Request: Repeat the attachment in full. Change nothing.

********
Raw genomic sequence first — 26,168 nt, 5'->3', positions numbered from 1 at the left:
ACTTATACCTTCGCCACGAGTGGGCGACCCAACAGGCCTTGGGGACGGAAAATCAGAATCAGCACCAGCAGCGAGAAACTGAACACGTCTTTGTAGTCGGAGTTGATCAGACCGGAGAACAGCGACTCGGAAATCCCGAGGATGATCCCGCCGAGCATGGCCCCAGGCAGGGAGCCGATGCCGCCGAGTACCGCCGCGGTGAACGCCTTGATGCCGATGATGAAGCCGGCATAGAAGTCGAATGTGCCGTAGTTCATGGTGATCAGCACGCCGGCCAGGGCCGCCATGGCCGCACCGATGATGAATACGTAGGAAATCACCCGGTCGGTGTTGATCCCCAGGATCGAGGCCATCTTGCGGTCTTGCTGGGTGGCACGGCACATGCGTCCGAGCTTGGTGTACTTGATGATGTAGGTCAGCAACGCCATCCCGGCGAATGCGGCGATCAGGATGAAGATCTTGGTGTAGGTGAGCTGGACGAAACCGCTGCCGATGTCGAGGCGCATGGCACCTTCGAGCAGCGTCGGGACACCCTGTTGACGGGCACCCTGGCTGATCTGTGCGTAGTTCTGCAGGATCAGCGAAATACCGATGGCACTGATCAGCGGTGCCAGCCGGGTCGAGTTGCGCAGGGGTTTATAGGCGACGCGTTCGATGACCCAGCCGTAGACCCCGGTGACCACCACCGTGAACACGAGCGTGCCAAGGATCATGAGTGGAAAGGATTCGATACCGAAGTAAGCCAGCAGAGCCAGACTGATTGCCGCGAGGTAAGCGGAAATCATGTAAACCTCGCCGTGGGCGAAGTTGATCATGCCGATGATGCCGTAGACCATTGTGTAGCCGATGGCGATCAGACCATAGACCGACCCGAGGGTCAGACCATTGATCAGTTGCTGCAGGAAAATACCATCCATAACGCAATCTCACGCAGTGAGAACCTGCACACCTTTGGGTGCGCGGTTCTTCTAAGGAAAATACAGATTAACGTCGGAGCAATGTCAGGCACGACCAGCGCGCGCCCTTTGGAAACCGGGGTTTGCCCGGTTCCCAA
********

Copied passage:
Raw genomic sequence first — 26,168 nt, 5'->3', positions numbered from 1 at the left:
ACTTATACCTTCGCCACGAGTGGGCGACCCAACAGGCCTTGGGGACGGAAAATCAGAATCAGCACCAGCAGCGAGAAACTGAACACGTCTTTGTAGTCGGAGTTGATCAGACCGGAGAACAGCGACTCGGAAATCCCGAGGATGATCCCGCCGAGCATGGCCCCAGGCAGGGAGCCGATGCCGCCGAGTACCGCCGCGGTGAACGCCTTGATGCCGATGATGAAGCCGGCATAGAAGTCGAATGTGCCGTAGTTCATGGTGATCAGCACGCCGGCCAGGGCCGCCATGGCCGCACCGATGATGAATACGTAGGAAATCACCCGGTCGGTGTTGATCCCCAGGATCGAGGCCATCTTGCGGTCTTGCTGGGTGGCACGGCACATGCGTCCGAGCTTGGTGTACTTGATGATGTAGGTCAGCAACGCCATCCCGGCGAATGCGGCGATCAGGATGAAGATCTTGGTGTAGGTGAGCTGGACGAAACCGCTGCCGATGTCGAGGCGCATGGCACCTTCGAGCAGCGTCGGGACACCCTGTTGACGGGCACCCTGGCTGATCTGTGCGTAGTTCTGCAGGATCAGCGAAATACCGATGGCACTGATCAGCGGTGCCAGCCGGGTCGAGTTGCGCAGGGGTTTATAGGCGACGCGTTCGATGACCCAGCCGTAGACCCCGGTGACCACCACCGTGAACACGAGCGTGCCAAGGATCATGAGTGGAAAGGATTCGATACCGAAGTAAGCCAGCAGAGCCAGACTGATTGCCGCGAGGTAAGCGGAAATCATGTAAACCTCGCCGTGGGCGAAGTTGATCATGCCGATGATGCCGTAGACCATTGTGTAGCCGATGGCGATCAGACCATAGACCGACCCGAGGGTCAGACCATTGATCAGTTGCTGCAGGAAAATACCATCCATAACGCAATCTCACGCAGTGAGAACCTGCACACCTTTGGGTGCGCGGTTCTTCTAAGGAAAATACAGATTAACGTCGGAGCAATGTCAGGCACGACCAGCGCGCGCCCTTTGGAAACCGGGGTTTGCCCGGTTCCCAA